Not Getting Enough Sleep Could Be Making You Feel Sick: Find Out Why & Learn How To Create Healthy Sleep Habits This Fall
Not Getting Enough Sleep Can Do More Than Just Leave You Tired
Are you getting enough sleep? Of course, how much sleep you need depends on a variety of factors. However, the recommended amount of sleep for adults is between 7-9 hours each night. Unfortunately, as many as 1 in 3 adults here in Canada are not consistently getting enough sleep.
While not getting enough sleep may not seem like much of a health concern, you may be surprised to learn how important sleep is to your overall health and wellness. Aside from feeling tired and low-energy, not getting enough sleep can take a toll on your physical and emotional health in a variety of ways. Take a few minutes to learn more about how sleep affects your health and begin building a plan for getting more (and better!) sleep this fall.
How Does Sleep Affect Your Health?
Sleep is a critical part of your day. Aside from resting — something that is important in its own rite — your body is hard at work while you sleep. When you close your eyes and drift off, your brain is processing your lived experiences, storing new information and even creating memories. Your body is repairing itself on a cellular level and, while you snooze, your metaphorical “battery” is being recharged.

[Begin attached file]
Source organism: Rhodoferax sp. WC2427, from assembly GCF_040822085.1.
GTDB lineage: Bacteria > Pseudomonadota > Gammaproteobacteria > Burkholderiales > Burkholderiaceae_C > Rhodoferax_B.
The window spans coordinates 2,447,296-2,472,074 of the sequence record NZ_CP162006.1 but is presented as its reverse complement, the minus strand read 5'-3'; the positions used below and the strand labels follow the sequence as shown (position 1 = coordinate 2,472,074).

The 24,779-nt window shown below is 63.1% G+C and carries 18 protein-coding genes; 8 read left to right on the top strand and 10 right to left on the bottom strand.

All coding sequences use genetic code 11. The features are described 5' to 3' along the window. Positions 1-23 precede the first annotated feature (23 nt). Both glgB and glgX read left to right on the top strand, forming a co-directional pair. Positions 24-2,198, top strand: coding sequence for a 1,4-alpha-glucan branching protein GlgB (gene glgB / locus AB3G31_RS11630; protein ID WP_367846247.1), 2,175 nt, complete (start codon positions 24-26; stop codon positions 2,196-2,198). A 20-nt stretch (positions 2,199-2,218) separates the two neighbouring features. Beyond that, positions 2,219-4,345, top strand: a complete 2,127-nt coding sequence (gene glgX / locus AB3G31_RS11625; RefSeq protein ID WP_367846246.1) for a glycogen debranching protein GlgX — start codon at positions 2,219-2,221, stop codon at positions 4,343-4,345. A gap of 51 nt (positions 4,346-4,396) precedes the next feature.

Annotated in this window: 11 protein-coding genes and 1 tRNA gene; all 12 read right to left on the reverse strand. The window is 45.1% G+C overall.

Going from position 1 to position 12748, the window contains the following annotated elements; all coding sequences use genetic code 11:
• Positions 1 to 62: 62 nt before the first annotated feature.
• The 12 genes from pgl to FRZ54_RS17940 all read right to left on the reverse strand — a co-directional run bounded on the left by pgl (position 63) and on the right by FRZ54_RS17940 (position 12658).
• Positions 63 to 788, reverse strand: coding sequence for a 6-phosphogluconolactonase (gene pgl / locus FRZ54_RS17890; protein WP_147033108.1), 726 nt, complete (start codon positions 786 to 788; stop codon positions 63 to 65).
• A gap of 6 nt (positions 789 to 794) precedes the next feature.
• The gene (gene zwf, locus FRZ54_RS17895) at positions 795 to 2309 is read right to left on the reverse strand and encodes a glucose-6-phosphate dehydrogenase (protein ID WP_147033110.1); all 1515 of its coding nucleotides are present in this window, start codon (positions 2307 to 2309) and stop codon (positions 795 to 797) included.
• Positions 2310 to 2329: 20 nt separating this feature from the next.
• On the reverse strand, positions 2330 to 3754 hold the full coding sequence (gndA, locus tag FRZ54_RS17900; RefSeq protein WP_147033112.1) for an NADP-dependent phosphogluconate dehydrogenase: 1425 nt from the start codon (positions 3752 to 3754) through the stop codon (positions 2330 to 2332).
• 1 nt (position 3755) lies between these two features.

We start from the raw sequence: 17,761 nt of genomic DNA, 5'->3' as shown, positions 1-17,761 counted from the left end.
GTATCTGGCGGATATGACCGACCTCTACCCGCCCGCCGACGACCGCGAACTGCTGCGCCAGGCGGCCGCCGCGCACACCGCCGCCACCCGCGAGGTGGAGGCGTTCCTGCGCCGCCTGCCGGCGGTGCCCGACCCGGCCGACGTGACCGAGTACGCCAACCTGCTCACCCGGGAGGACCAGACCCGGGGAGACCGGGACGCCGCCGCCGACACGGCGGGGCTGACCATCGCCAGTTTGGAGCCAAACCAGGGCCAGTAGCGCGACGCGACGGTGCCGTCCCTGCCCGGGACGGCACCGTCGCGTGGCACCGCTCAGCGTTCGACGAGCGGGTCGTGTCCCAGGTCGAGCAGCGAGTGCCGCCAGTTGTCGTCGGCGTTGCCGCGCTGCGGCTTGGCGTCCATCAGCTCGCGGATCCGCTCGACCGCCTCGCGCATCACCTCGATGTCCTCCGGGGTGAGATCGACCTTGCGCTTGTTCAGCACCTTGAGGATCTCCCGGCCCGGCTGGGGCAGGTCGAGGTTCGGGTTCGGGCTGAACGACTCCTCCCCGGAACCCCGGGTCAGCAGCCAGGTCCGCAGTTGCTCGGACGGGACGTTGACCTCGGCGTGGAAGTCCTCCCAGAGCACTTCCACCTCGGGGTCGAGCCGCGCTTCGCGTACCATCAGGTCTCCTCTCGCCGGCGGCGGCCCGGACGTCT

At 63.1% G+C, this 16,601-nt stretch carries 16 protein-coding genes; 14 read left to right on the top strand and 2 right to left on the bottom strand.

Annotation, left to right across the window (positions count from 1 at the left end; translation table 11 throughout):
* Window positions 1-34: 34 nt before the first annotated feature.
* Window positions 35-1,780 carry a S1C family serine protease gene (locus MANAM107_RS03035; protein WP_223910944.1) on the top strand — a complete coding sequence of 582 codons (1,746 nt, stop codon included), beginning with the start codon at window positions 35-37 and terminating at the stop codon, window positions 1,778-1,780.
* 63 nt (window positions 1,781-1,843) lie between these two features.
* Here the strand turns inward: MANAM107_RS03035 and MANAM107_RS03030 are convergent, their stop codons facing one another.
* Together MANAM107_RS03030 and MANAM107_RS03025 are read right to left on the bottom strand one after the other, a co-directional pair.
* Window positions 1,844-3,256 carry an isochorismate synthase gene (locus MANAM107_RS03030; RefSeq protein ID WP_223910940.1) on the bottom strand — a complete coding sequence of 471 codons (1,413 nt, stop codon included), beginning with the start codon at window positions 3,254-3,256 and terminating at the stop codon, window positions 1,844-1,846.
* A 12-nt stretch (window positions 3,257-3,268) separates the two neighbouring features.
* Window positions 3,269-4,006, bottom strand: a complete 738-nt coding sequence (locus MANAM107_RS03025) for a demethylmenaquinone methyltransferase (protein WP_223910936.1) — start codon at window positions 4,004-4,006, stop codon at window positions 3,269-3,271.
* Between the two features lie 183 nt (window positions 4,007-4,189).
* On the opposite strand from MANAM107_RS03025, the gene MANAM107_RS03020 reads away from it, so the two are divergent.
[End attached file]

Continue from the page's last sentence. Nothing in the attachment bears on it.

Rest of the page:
Long story short, a lot of very important processes take place while you sleep without which your body would have a hard time functioning properly.
Whatsmore, not getting enough sleep has been linked to long-term health problems “affecting the heart, kidneys, blood, brain, and mental health.” This only serves to highlight the importance of sleep for your overall health and wellness — especially as we head into the fall and what is commonly known to be “cold and flu season.”
The Physical Effects Of Not Getting Enough Sleep
Long-term health conditions aside, there are more immediate physical effects when you aren’t sleeping enough.
Of course, you will be tired and have low energy. Ironically, you may also have trouble falling asleep if you become too sleep deprived which can start a very unpleasant cycle.
You may feel unusually hungry due to an overproduction of a hormone called grehlin and this can lead to overeating and trouble managing your weight and digestive issues
Joint and muscle pain or stiffness are not uncommon in people who are consistently getting less than enough sleep. This may be because of inflammation which has been linked to lack of sleep and can make day-to-day living uncomfortable.
Lack of sleep can aggravate ongoing health issues such as high blood pressure, diabetes, and heart conditions.
The Mental And Cognitive Effects Of Poor Sleep Habits
The effects of not getting enough sleep also affect the way you think and regulate your impulses and emotions. Research has shown that people who are not getting enough sleep are more likely to make impulsive decisions and to take more risks than someone who is well-rested. This can lead to accidents and injuries — especially when combined with the less than optimal physical coordination that can also be caused by lack of sleep. Additionally, a sleep-deprived mind can lead to:
Difficulty regulating your emotions (for example, over-reacting to situations you may otherwise handle calmy)